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Proc Natl Acad Sci U S A. 2019 Dec 17;116(51):25634-25640. doi: 10.1073/pnas.1901864116. Epub 2019 Dec 4.

Mix-and-inject XFEL crystallography reveals gated conformational dynamics during enzyme catalysis.

Author information

1
Department of Biochemistry and Redox Biology Center, University of Nebraska, Lincoln, NE 68588.
2
Chair of Applied Dynamics, Friedrich-Alexander University Erlangen-Nürnberg, 91058 Erlangen, Germany.
3
Bioengineering Department, Stanford University, Stanford, CA 94305.
4
Bioscience Division, SLAC National Accelerator Laboratory, Stanford University, Menlo Park, CA 94025.
5
Chemistry Department, University of Puerto Rico, Mayagüez PR 00681.
6
Linac Coherent Light Source, SLAC National Accelerator Laboratory, Stanford University, Menlo Park, CA 94025.
7
Stanford PULSE Institute, SLAC National Accelerator Laboratory, Stanford University, Menlo Park, CA 94025.
8
Stanford Synchrotron Radiation Lightsource, SLAC National Accelerator Laboratory, Stanford University, Menlo Park, CA 94025.
9
Molecular Biophysics and Integrated Bioimaging Division, Lawrence Berkeley National Laboratory, Berkeley, CA 94720.
10
Department of Chemistry, University of Nebraska, Lincoln, NE 68588.
11
Department of Bioengineering and Therapeutic Sciences, California Institute for Quantitative Biology, University of California, San Francisco, CA 94158.
12
Computer, Computational, and Statistical Sciences Division, Los Alamos National Laboratory, Los Alamos, NM 87505.
13
Bioscience Division, SLAC National Accelerator Laboratory, Stanford University, Menlo Park, CA 94025; vdbedem@stanford.edu mwilson13@unl.edu.
14
Department of Biochemistry and Redox Biology Center, University of Nebraska, Lincoln, NE 68588; vdbedem@stanford.edu mwilson13@unl.edu.

Abstract

How changes in enzyme structure and dynamics facilitate passage along the reaction coordinate is a fundamental unanswered question. Here, we use time-resolved mix-and-inject serial crystallography (MISC) at an X-ray free electron laser (XFEL), ambient-temperature X-ray crystallography, computer simulations, and enzyme kinetics to characterize how covalent catalysis modulates isocyanide hydratase (ICH) conformational dynamics throughout its catalytic cycle. We visualize this previously hypothetical reaction mechanism, directly observing formation of a thioimidate covalent intermediate in ICH microcrystals during catalysis. ICH exhibits a concerted helical displacement upon active-site cysteine modification that is gated by changes in hydrogen bond strength between the cysteine thiolate and the backbone amide of the highly strained Ile152 residue. These catalysis-activated motions permit water entry into the ICH active site for intermediate hydrolysis. Mutations at a Gly residue (Gly150) that modulate helical mobility reduce ICH catalytic turnover and alter its pre-steady-state kinetic behavior, establishing that helical mobility is important for ICH catalytic efficiency. These results demonstrate that MISC can capture otherwise elusive aspects of enzyme mechanism and dynamics in microcrystalline samples, resolving long-standing questions about the connection between nonequilibrium protein motions and enzyme catalysis.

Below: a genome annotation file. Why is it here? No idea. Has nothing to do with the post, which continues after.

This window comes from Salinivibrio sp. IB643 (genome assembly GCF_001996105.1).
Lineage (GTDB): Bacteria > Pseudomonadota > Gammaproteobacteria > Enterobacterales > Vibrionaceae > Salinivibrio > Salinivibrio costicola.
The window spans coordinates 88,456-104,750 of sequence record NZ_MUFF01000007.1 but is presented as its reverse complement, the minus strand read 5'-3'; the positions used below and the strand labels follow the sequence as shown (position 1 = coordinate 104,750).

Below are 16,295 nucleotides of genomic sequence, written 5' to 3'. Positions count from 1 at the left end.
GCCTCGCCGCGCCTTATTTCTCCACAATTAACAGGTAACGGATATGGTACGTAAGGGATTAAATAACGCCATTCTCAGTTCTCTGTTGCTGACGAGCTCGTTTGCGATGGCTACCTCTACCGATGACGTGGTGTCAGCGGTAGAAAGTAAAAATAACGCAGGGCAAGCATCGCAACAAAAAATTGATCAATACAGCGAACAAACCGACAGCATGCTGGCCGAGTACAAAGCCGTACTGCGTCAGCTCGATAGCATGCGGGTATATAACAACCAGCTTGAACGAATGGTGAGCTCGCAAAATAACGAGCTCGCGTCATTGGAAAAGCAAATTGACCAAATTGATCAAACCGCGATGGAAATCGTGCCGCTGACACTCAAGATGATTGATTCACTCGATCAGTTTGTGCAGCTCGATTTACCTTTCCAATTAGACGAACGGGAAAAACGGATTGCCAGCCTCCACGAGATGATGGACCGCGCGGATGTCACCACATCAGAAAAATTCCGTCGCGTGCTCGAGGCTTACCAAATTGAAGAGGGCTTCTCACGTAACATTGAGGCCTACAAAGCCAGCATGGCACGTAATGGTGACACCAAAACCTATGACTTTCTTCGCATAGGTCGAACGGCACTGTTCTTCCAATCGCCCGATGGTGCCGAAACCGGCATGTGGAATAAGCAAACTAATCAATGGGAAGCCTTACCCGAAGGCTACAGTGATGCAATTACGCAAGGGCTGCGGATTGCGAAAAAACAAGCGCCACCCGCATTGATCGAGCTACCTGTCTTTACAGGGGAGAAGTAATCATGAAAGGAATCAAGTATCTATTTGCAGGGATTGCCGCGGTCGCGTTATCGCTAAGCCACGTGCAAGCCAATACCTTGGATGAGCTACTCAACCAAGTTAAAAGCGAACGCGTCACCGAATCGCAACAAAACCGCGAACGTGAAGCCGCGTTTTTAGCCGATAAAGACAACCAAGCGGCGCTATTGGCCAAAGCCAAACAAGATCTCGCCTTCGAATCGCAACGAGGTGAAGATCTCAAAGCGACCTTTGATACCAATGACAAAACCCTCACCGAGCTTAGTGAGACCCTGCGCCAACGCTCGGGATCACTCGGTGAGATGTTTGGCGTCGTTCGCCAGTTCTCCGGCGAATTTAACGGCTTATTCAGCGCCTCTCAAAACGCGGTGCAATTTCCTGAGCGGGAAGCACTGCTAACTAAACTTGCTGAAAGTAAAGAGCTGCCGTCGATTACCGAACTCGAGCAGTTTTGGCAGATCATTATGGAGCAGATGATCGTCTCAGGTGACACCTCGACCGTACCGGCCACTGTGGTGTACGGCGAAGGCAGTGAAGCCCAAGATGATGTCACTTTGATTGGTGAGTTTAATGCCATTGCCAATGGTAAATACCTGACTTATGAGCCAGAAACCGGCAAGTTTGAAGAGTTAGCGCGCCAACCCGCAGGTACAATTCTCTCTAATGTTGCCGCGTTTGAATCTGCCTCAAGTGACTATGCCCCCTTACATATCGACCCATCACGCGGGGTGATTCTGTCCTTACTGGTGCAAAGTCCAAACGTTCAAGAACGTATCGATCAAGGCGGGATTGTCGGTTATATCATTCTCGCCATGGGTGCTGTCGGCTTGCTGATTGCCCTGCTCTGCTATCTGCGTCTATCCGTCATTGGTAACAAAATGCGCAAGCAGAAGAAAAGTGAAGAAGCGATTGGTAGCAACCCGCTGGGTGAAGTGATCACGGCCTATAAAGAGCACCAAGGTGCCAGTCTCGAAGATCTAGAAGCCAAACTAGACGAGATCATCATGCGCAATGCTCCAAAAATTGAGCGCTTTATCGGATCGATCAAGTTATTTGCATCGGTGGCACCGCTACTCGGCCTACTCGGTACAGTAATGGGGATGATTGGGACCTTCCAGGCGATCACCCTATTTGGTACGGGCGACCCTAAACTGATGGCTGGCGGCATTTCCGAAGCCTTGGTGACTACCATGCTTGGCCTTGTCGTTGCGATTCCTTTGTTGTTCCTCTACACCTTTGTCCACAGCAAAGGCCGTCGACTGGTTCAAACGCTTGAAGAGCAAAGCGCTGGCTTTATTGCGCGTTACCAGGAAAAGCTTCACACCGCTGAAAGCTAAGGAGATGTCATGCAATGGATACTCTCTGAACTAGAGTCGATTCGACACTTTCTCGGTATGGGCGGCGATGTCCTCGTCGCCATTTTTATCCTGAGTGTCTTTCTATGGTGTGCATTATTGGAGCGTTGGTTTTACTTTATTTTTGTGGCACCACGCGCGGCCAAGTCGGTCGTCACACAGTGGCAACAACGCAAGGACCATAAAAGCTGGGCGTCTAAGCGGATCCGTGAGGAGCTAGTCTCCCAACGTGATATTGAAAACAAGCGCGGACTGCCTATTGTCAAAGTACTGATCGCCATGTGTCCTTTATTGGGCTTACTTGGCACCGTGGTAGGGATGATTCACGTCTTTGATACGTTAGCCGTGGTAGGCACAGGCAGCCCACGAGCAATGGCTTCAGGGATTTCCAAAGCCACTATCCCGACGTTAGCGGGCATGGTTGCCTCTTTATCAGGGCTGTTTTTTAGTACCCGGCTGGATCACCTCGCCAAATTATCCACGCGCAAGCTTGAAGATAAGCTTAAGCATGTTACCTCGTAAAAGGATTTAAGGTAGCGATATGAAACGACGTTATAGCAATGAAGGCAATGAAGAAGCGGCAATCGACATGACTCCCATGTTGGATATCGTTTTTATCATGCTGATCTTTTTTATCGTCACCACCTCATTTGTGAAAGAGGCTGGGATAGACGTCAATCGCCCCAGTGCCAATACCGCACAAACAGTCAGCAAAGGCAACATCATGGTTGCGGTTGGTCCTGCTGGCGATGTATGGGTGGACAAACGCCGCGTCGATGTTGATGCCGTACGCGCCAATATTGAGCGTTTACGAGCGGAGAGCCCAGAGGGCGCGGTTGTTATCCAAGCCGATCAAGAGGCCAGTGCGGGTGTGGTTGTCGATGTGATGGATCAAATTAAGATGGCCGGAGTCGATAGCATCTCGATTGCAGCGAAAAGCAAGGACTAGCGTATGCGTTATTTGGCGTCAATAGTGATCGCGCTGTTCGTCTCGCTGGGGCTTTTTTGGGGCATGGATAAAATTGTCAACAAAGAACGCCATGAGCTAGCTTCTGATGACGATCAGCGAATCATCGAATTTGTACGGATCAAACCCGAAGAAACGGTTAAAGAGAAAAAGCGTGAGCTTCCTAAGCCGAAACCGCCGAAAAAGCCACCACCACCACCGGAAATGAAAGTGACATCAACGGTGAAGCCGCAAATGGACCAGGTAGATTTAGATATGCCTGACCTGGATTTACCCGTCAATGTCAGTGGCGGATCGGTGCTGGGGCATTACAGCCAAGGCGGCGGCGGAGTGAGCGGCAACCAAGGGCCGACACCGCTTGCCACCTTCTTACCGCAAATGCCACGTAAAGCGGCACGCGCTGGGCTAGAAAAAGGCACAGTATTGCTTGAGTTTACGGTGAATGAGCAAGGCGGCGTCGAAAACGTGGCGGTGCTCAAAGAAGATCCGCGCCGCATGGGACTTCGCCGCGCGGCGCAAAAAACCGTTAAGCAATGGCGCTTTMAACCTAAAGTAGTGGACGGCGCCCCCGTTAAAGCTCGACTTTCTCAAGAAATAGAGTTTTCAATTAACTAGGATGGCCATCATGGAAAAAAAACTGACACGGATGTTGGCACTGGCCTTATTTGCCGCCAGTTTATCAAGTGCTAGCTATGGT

KEYWORDS:

X-ray crystallography; XFEL; cysteine modification; enzyme conformational dynamics; radiation damage

PMID:
31801874
PMCID:
PMC6926069
[Available on 2020-06-04]
DOI:
10.1073/pnas.1901864116

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